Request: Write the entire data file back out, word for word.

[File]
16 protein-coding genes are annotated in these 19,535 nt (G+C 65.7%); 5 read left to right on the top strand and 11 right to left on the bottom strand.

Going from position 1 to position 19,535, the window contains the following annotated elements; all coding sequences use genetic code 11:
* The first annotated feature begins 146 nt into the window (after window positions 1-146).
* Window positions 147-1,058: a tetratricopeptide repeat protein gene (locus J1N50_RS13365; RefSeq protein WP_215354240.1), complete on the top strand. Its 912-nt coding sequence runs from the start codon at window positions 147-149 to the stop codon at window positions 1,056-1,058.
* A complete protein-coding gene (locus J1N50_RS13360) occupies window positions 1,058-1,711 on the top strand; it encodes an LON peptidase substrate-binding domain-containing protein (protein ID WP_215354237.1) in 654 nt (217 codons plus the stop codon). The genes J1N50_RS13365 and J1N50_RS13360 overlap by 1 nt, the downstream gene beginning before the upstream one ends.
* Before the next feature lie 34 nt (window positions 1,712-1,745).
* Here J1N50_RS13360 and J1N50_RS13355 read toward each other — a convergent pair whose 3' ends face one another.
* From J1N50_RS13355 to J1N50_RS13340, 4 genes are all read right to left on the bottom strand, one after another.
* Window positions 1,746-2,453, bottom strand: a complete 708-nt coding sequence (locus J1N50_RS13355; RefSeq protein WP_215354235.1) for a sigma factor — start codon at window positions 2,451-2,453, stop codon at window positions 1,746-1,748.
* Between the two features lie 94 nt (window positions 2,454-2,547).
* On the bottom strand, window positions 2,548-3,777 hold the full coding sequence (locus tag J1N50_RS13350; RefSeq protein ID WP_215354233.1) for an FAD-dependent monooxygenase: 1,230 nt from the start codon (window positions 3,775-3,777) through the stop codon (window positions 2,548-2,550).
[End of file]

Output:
16 protein-coding genes are annotated in these 19,535 nt (G+C 65.7%); 5 read left to right on the top strand and 11 right to left on the bottom strand.

Going from position 1 to position 19,535, the window contains the following annotated elements; all coding sequences use genetic code 11:
* The first annotated feature begins 146 nt into the window (after window positions 1-146).
* Window positions 147-1,058: a tetratricopeptide repeat protein gene (locus J1N50_RS13365; RefSeq protein WP_215354240.1), complete on the top strand. Its 912-nt coding sequence runs from the start codon at window positions 147-149 to the stop codon at window positions 1,056-1,058.
* A complete protein-coding gene (locus J1N50_RS13360) occupies window positions 1,058-1,711 on the top strand; it encodes an LON peptidase substrate-binding domain-containing protein (protein ID WP_215354237.1) in 654 nt (217 codons plus the stop codon). The genes J1N50_RS13365 and J1N50_RS13360 overlap by 1 nt, the downstream gene beginning before the upstream one ends.
* Before the next feature lie 34 nt (window positions 1,712-1,745).
* Here J1N50_RS13360 and J1N50_RS13355 read toward each other — a convergent pair whose 3' ends face one another.
* From J1N50_RS13355 to J1N50_RS13340, 4 genes are all read right to left on the bottom strand, one after another.
* Window positions 1,746-2,453, bottom strand: a complete 708-nt coding sequence (locus J1N50_RS13355; RefSeq protein WP_215354235.1) for a sigma factor — start codon at window positions 2,451-2,453, stop codon at window positions 1,746-1,748.
* Between the two features lie 94 nt (window positions 2,454-2,547).
* On the bottom strand, window positions 2,548-3,777 hold the full coding sequence (locus tag J1N50_RS13350; RefSeq protein ID WP_215354233.1) for an FAD-dependent monooxygenase: 1,230 nt from the start codon (window positions 3,775-3,777) through the stop codon (window positions 2,548-2,550).